Hitting for Jarrod Saltalamacchia, David Ortiz delivered his first pinch-hit homer since April 27, 2003 to break a 3-3 tie in the top of the ninth and lead the Red Sox to a 4-3 win over the Tigers in the first game of Sunday’s doubleheader.
Ortiz’s previous pinch-hit homer came in his first month with the Red Sox. Hitting for Jeremy Giambi in that one, he gave the Red Sox a lead in the top of the 14th in a game against the Angels, making a winner of Ramiro Mendoza.
It was also Ortiz’s second homer in two career at-bats against Tigers closer Jose Valverde. He hit a grand slam the previous time he faced him.
The Red Sox, who also got homered from Mike Cameron and Dustin Pedroia in the contest, won their fourth straight and will go for a four-game sweep in Detroit when they play the second game of a doubleheader tonight.
Because of course he did.
It wasn’t just his first at bat, but it was his first pitch. It came off of John Kilichowski, an 11th round draft pick of the St. Louis Cardinals out of Vanderbilt. The ball went out to left center, off the bat of the lefty Tebow.
Next time, meat, throw him a breaking ball.
The other night, Blue Jays reliever Joaquin Benoit needed help getting off the field after the second benches-clearing incident with the Yankees. It was later revealed that Benoit tore a calf muscle during the fracas, ending his season.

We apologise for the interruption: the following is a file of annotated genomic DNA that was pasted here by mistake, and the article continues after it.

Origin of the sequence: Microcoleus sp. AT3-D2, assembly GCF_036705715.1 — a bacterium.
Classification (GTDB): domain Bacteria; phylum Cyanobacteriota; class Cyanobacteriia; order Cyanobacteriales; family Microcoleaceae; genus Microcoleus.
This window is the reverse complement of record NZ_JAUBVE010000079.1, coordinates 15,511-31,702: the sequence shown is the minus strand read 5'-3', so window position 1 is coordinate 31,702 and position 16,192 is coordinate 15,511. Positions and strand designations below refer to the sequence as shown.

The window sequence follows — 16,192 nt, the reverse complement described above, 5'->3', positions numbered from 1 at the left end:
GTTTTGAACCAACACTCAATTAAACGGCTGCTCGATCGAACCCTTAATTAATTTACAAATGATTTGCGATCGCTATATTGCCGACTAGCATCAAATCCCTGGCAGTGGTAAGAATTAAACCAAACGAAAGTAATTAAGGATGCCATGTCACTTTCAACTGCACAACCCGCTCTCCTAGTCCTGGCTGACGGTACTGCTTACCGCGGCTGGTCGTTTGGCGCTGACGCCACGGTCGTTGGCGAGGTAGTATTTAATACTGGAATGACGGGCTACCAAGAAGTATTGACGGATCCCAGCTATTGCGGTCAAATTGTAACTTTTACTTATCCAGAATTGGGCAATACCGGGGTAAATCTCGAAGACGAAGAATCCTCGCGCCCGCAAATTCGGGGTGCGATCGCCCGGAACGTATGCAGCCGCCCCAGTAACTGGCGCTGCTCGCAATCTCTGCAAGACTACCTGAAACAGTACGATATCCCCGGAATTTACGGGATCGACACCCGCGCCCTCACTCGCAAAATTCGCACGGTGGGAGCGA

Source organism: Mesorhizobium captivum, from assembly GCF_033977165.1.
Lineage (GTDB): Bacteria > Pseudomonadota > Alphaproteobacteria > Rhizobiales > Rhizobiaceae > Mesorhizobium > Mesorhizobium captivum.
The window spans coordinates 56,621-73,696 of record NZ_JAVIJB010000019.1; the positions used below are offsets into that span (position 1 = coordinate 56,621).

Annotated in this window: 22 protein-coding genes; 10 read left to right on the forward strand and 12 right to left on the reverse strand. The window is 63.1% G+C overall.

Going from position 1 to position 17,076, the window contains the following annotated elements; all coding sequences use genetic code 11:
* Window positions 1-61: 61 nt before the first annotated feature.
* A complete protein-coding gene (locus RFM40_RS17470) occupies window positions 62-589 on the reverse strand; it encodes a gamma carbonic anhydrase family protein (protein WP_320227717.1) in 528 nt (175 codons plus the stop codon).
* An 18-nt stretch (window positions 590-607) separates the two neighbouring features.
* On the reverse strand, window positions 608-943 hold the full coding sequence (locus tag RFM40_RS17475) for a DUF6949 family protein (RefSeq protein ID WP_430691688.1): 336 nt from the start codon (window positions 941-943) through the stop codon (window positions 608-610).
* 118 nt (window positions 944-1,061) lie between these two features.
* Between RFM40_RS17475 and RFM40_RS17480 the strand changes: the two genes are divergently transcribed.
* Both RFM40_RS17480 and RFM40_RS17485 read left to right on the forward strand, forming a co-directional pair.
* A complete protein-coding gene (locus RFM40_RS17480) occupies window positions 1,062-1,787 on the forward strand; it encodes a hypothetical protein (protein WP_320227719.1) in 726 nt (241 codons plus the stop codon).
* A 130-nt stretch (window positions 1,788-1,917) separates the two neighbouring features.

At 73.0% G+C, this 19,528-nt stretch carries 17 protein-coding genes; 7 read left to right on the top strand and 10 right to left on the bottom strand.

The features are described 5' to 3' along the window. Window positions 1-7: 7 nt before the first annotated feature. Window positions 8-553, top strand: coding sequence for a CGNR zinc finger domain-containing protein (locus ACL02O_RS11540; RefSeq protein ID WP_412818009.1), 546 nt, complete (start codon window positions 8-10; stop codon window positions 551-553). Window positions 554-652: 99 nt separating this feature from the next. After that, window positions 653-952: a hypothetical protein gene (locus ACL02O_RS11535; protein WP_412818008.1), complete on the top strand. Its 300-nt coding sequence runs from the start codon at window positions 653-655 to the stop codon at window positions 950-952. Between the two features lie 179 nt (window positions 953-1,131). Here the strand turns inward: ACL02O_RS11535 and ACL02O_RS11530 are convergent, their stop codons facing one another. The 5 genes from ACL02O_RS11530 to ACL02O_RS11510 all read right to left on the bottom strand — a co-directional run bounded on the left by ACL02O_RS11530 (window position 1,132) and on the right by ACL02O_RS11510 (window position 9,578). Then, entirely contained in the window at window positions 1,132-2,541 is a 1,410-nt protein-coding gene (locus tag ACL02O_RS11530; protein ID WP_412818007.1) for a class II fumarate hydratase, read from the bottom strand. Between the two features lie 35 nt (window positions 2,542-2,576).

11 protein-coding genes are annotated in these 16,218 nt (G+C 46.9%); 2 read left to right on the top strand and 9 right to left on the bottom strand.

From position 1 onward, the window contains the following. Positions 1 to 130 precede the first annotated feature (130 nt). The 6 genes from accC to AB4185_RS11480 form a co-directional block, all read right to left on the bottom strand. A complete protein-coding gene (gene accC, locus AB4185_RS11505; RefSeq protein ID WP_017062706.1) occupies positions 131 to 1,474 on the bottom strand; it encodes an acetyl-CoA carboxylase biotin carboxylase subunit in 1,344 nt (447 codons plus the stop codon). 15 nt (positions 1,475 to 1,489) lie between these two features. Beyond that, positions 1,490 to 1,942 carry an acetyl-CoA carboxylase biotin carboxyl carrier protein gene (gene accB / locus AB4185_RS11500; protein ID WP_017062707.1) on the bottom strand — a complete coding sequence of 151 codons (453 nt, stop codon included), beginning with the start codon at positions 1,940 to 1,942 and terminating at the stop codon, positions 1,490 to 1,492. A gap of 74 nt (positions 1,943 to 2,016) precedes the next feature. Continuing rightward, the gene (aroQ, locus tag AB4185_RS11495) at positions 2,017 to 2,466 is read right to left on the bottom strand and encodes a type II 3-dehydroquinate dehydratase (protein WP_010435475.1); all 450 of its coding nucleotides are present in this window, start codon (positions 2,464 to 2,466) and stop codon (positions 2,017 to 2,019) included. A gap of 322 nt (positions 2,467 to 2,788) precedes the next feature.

Yesterday he pointed the finger at just about everyone else for the incidents like the one that led to his injury. Hitters specifically. From The Star:
“I believe as pitchers we’re entitled to use the whole plate and pitch in if that’s the way we’re going to succeed,” Benoit said. “I believe that right now baseball is taking things so far that in some situations most hitters believe that they can’t be brushed out. Some teams take it personally.”
That “take it personally” line is interesting coming from Benoit as, in this instance, it seemed pretty clear that the whole plunking exchange which led to his injury started because Josh Donaldson took an inside pitch that did not seem to be a purpose pitch at all, too personally.
Did Benoit take a veiled swipe at his teammate here? If so, that’s pretty notable. If not it’s notable in another way, right? As it suggests that Benoit believes it’s OK for his teammates to take issue with inside pitches but anyone else who does is part of the problem?
Which is it, Joaquin?